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Category ArchiveCapStack Partners

In 2018, More Money, One Problem: More Money

It seems that for the past few Januarys, the capital markets had a doomsday prediction for the year ahead. Not long ago, risk retention signaled the death of the conduit loan market. More recently, the wall of maturity was set to topple the commercial real estate industry. In the end, the market’s appetite for CMBS bonds and real estate investments—along with the capital to back it—overcame the apocalyptic forecasts. I could say, “I told you so,” but you’re reading this because you care less about the past and more about what’s in store for 2018. Here’s what you need to know.

First and foremost, there are no market specific doomsday predictions on the horizon. The fact is the debt and equity markets are as robust as ever. As it relates to debt, CMBS issuances have climbed last year from $68 billion in 2016 to $77 billion. Turns out, bond buyers like risk retention and when an originator puts their money where their mouth is. Further, more debt funds have raised capital for loan originations and broadened their menu of lending programs. Most notably, regulated banks are set to see the legislative reigns loosen on their CRE loan originations, specifically, those associated with HVCRE, or High Volatility Commercial Real Estate, loans.

HVCRE loans require regulated banks to keep 150 percent risk weight—an increase from the previous 100 percent requirement. In dollar terms, for a $100 million loan, a bank needs to keep $12 million in capital reserves for a HVCRE loan versus $8 million for a 100 percent risk-weight loan. To be exempt from HVCRE designation, the current regulation mandates that borrowers of acquisition and development loans must contribute at least 15 percent cash into a project’s total cost. So, if a developer acquires a site say 10, 20, or 30 years ago and it appreciates in value to a point that the land contribution would more than suffice as all or some of a developer’s equity contribution into a project, it still doesn’t satisfy the HVCRE regulation for the developer’s 15 percent cash contribution relative to total project cost.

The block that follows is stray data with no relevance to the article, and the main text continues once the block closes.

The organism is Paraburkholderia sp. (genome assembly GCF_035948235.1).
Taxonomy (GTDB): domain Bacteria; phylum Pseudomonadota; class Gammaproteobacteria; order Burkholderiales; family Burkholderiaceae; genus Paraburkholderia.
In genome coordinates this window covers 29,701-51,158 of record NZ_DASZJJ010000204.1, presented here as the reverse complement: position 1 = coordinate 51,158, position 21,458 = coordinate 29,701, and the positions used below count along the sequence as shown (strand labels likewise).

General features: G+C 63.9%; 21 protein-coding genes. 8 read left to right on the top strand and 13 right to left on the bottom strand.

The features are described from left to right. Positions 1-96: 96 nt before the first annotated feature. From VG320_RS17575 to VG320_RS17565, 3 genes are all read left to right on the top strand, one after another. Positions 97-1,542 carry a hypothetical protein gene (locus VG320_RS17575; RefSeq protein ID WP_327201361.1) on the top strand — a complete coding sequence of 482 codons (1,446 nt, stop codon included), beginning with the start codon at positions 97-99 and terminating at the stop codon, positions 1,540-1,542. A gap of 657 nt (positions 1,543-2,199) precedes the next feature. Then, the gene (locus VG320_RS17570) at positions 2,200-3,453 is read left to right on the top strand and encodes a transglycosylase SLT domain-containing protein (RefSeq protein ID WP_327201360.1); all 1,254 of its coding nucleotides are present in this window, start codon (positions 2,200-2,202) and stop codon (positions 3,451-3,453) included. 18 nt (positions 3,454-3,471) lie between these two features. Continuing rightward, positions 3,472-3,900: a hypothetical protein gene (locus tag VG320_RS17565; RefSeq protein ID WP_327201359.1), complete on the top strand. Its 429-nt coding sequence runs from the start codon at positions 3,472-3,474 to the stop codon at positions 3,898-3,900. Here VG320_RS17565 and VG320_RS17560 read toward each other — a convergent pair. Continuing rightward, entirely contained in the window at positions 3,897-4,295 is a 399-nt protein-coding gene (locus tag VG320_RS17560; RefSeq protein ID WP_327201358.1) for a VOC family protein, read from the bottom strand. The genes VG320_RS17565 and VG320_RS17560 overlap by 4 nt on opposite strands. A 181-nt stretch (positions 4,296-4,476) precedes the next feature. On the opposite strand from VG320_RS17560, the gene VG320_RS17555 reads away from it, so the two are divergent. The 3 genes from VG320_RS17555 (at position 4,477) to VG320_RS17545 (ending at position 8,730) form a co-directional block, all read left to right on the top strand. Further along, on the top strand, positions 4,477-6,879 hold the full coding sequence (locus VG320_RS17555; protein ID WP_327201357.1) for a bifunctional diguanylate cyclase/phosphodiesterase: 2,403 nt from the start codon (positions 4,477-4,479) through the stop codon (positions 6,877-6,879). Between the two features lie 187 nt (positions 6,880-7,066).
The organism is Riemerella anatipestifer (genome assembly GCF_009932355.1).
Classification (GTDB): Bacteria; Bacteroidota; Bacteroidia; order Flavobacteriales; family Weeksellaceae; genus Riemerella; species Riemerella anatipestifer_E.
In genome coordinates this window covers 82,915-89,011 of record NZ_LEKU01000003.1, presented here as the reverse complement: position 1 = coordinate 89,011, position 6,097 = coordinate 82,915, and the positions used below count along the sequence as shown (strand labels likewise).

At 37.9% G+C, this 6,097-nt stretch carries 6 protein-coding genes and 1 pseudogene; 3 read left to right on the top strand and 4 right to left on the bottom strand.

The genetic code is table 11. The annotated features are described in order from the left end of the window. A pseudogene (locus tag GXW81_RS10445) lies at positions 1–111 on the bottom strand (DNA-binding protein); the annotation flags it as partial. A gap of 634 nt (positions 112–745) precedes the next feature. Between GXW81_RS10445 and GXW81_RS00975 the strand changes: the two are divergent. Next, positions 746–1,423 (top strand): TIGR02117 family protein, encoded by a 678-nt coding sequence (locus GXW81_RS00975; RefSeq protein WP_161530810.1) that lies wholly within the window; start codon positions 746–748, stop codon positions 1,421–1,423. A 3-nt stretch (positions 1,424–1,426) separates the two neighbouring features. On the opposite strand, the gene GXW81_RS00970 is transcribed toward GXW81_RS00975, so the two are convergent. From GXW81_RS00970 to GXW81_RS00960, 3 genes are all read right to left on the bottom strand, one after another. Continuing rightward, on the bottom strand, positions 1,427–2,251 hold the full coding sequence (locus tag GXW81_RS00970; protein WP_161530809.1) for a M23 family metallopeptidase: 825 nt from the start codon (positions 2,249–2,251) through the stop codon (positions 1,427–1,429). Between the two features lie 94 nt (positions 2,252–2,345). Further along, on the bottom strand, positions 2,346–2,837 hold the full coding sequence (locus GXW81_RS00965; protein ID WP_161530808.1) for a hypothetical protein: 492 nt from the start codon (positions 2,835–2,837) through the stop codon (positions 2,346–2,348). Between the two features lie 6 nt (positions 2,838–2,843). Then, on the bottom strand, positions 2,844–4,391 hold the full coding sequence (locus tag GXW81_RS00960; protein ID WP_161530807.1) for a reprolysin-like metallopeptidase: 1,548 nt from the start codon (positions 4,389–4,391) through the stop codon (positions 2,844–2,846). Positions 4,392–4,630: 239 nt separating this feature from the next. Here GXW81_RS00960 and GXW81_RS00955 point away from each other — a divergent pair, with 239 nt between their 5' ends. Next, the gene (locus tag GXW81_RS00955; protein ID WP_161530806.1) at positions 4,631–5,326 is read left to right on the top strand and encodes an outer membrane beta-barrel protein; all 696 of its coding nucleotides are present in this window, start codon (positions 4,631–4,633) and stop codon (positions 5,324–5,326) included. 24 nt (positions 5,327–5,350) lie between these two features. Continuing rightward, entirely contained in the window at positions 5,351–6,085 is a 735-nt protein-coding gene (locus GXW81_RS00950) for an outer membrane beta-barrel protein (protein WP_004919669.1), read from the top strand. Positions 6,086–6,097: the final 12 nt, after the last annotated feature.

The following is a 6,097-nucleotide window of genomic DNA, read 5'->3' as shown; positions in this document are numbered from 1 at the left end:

But back to the debt market impact. While I’m not predicting that the correction, amendment or repeal of this rule will significantly increase construction loan origination volume in the short run—banks have long memories and the last recession acutely resonates—it does make banks’ decisions to originate such loans a function of credit again, more so than the regulation associated with last decade’s financial crisis. It also means that there is inherently more debt capital available.

As it relates to equity capital, billions in real estate funds have been raised for all types of assets, regions, hold terms and investment strategies that have still yet to be deployed. Additionally, the alternative investment vehicles that specifically target individual investors directly and through the registered investment adviser and broker-dealer channels continue to grow and proliferate.

Now that we understand capital up and down the stack abounds, we need to also consider that economic indicators such as job and wage growth continue to signal near-term growth and stability, even as the Fed has, and will, continue raising rates into 2018. Think of that as the government taking the training wheels off because we’re cycling of our own volition and not showing signs of wobbliness. Add to this the gift of tax reform that the CRE industry received in 2017. Surprisingly, no one strongly predicted that a real estate-oriented president like Donald Trump would preserve and likely enhance the tax benefits of owning investment real estate. With that uncertainty gone, we can expect to see more capital pouring into the asset class from institutions, and individuals seeking to increase their portfolio allocations to public REITs, alternative investment vehicles and direct investment in real estate.

The comforting aspect of all this capital flow is the general caution and consideration debt and equity investors have been applying without overreaching to secure deals. I hear the common complaint about finding a deal that makes sense, and there is indeed a large and growing disparity between deals being reviewed and deals actually getting done than in the past. The groan is primarily one of intense and growing competition because of the higher volume of available capital and lower volume of available deals. However, when a deal does make sense for a lender or investor, they pounce quickly and with purpose. That is a sign of a healthy and responsible market, not a reckless or overheated one. So for 2018, all signals point to a steady market with no sensational dire predictions to kick off this year, or at least not any with the force to turn the capital spigot off in the near term. This leaves the only remaining problem, where and how all this capital gets allocated.